How to Tailor Your Resume for a Bridging Job

Tailor Your Resume
Show You Meet the Requirements
Whatever job you apply for, it is up to you to show that you meet the job requirements. Even a high school student, who may get cut some slack because of limited work experience, will do better to actively relate their experience to the job requirements.

Too frequently, I encounter long-term job seekers who have been highlighting all of their qualifications – including the academic ones – in their resumes, regardless of where they’re applying to work. A gift-shop customer won’t care that you did your Master’s thesis on symbolism in Baudelaire’s poetry. They will care that you can listen to them and be able to wrap the items they purchase. Similarly, the hiring manager in a retail store will care more about instances where you delivered good customer service as opposed to your software coding victories.

If you cannot bear to suppress the details of your academic and previous career prowess, and you choose to leave them at the front or prominently placed in your resume, you cannot blame a retail employer for worrying whether you will fit in as a just-above-minimum-wage salesperson in their business.

When adapting your resume for a job outside your field, you need to make the case carefully for the job you want, and make that case easy to see and understand.

Seven Tips for Writing a Resume for a Bridging Job

  1. Showcase the more relevant experience, and downplay the less relevant experience.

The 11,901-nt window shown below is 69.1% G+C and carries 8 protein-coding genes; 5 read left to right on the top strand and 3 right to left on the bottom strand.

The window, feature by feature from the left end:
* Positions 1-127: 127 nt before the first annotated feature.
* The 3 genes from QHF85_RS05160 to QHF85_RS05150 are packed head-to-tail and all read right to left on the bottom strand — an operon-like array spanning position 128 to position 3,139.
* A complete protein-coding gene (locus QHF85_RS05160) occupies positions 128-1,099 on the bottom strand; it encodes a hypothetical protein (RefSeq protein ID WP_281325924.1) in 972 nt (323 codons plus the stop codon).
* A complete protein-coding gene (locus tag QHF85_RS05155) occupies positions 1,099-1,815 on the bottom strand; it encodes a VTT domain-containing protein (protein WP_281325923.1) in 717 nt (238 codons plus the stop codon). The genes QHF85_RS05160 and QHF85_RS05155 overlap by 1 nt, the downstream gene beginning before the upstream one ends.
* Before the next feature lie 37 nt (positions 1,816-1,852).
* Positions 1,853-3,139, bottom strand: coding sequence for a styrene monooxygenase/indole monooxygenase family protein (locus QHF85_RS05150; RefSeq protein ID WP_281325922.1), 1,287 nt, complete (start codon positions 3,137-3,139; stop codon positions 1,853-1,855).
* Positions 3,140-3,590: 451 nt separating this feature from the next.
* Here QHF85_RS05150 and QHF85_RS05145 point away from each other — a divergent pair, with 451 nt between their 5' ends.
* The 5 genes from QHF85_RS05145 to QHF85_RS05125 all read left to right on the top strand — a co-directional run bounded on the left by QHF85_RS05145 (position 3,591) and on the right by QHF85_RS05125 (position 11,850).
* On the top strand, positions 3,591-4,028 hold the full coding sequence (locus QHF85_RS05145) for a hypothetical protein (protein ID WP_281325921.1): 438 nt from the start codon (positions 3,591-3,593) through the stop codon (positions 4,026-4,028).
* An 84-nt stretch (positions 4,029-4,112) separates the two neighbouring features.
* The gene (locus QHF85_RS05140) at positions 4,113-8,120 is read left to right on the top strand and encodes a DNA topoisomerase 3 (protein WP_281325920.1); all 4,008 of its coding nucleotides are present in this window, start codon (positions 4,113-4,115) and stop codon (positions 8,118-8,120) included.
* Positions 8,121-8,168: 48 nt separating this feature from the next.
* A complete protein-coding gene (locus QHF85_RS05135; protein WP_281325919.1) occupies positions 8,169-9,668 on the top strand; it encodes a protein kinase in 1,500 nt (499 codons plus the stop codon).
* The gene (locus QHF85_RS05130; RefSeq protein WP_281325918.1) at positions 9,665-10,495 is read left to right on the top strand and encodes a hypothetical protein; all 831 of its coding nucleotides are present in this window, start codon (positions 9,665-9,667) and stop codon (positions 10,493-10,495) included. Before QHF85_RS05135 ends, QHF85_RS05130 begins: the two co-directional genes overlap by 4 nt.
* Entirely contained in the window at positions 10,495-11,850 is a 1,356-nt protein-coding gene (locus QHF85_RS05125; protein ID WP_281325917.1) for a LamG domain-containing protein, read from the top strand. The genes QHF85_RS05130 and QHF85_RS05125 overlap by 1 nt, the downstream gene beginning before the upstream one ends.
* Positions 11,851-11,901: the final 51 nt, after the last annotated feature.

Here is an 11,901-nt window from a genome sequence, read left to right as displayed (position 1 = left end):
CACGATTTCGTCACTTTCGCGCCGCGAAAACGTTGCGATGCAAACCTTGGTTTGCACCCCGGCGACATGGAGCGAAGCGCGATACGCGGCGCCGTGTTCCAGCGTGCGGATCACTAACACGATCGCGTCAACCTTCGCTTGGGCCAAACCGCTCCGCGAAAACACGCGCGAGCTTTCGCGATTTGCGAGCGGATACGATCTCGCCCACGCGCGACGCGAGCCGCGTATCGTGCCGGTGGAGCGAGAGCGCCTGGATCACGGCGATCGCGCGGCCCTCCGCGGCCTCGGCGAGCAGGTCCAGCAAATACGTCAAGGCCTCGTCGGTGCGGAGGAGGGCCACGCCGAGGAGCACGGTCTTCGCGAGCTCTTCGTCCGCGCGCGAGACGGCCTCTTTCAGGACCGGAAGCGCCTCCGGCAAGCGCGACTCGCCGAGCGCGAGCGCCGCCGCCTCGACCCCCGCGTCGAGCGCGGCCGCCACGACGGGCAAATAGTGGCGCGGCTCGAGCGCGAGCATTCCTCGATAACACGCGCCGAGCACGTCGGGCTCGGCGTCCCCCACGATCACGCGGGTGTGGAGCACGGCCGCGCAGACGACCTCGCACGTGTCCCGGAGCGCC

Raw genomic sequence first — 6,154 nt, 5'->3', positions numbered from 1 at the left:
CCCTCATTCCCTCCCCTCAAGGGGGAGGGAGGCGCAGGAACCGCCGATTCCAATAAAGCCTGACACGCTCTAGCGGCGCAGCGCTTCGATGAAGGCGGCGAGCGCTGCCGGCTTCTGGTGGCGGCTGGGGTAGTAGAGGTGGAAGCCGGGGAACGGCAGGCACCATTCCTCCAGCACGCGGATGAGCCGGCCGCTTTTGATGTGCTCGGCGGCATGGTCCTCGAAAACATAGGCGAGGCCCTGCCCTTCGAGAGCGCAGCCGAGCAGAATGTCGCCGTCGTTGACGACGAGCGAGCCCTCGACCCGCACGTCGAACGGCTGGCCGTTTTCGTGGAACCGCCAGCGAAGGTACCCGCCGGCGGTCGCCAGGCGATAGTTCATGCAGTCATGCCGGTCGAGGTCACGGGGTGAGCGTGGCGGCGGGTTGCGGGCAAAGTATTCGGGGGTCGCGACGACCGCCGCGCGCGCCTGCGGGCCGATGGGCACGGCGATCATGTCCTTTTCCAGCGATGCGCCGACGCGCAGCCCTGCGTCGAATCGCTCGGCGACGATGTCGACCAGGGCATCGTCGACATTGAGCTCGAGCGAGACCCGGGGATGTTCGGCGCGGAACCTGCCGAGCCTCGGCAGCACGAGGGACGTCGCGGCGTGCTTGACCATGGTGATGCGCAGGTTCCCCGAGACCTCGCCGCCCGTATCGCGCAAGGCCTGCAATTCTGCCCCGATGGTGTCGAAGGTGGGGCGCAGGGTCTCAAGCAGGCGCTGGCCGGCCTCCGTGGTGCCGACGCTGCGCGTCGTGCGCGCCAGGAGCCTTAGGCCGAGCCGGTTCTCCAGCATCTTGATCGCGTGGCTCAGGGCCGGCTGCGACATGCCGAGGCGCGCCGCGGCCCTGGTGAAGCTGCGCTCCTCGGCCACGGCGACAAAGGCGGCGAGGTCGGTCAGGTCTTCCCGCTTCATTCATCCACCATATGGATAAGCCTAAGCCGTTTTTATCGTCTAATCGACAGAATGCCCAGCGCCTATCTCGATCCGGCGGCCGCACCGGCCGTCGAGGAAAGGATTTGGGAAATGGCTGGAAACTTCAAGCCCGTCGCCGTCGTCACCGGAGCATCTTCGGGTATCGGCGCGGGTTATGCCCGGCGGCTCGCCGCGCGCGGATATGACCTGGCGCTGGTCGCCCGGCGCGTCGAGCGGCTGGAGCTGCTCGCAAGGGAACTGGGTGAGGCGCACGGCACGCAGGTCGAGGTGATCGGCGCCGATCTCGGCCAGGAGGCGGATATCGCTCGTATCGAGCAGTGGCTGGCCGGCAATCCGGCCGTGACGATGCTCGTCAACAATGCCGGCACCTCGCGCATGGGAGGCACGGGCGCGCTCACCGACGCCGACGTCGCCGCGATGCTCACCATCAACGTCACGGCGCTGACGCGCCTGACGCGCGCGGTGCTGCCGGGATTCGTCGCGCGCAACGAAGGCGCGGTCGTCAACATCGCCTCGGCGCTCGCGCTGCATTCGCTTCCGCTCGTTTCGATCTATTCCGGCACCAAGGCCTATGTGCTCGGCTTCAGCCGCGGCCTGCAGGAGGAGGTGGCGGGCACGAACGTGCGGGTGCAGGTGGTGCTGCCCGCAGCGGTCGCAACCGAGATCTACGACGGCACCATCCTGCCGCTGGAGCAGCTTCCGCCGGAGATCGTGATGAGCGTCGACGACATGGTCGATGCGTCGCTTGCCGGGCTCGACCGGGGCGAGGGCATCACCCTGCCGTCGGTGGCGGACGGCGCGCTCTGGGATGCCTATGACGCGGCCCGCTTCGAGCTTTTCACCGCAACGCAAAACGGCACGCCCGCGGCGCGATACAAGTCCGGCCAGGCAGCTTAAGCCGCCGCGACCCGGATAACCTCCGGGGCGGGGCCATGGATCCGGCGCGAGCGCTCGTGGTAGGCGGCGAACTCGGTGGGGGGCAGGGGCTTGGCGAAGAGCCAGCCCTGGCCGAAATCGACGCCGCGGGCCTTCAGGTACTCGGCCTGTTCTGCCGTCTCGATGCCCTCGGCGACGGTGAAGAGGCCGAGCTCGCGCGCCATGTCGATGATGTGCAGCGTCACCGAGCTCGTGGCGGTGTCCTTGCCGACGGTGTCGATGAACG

2. Push education and certifications (unless relevant, such as First Aid) to the end of the resume.
  3. Remove any certifications and academic degrees from beside your name in the resume heading.
  4. Telescope your work experience. Give only details relevant to the job applied for and reduce most prior jobs to one line of information, including company, role title and dates.
  5. Start your resume with a tailored profile aimed at the job you want. This can be one or two paragraphs, or a paragraph with some bullet points that provide specifically relevant experience and skills.
  6. Stick to hard and soft skills. Do not pad with personal values fluff, such as “hard-working team player with a driven passion to serve customers”. Your personal values and work ethic are evaluated by interview (you, and sometimes your references).
  7. Limit your resume to 1-1.5 pages.

Tailoring is as much about what you don’t say as about what you do say. Remember, your resume should never be about everything you ever accomplished for past employers; but rather about everything you can accomplish for the employer in front of you today.
Jennifer

 

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